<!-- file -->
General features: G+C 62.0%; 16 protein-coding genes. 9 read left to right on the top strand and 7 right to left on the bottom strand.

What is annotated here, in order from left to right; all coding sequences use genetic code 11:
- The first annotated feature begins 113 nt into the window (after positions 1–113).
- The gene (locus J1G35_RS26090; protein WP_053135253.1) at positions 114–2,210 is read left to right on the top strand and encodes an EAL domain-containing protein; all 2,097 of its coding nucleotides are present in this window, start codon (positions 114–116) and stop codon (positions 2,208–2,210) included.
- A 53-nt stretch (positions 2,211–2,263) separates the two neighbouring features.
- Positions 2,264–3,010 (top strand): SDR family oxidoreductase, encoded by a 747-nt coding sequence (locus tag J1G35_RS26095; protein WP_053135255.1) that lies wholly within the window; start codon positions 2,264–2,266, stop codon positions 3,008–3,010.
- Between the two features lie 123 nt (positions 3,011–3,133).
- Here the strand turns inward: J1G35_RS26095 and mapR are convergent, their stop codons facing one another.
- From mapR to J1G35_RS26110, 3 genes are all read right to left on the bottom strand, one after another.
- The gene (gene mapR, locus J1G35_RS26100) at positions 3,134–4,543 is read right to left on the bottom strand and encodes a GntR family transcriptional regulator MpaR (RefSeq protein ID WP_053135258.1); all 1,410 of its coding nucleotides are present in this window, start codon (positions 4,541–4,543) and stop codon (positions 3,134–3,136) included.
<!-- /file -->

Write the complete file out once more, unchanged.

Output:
General features: G+C 62.0%; 16 protein-coding genes. 9 read left to right on the top strand and 7 right to left on the bottom strand.

What is annotated here, in order from left to right; all coding sequences use genetic code 11:
- The first annotated feature begins 113 nt into the window (after positions 1–113).
- The gene (locus J1G35_RS26090; protein WP_053135253.1) at positions 114–2,210 is read left to right on the top strand and encodes an EAL domain-containing protein; all 2,097 of its coding nucleotides are present in this window, start codon (positions 114–116) and stop codon (positions 2,208–2,210) included.
- A 53-nt stretch (positions 2,211–2,263) separates the two neighbouring features.
- Positions 2,264–3,010 (top strand): SDR family oxidoreductase, encoded by a 747-nt coding sequence (locus tag J1G35_RS26095; protein WP_053135255.1) that lies wholly within the window; start codon positions 2,264–2,266, stop codon positions 3,008–3,010.
- Between the two features lie 123 nt (positions 3,011–3,133).
- Here the strand turns inward: J1G35_RS26095 and mapR are convergent, their stop codons facing one another.
- From mapR to J1G35_RS26110, 3 genes are all read right to left on the bottom strand, one after another.
- The gene (gene mapR, locus J1G35_RS26100) at positions 3,134–4,543 is read right to left on the bottom strand and encodes a GntR family transcriptional regulator MpaR (RefSeq protein ID WP_053135258.1); all 1,410 of its coding nucleotides are present in this window, start codon (positions 4,541–4,543) and stop codon (positions 3,134–3,136) included.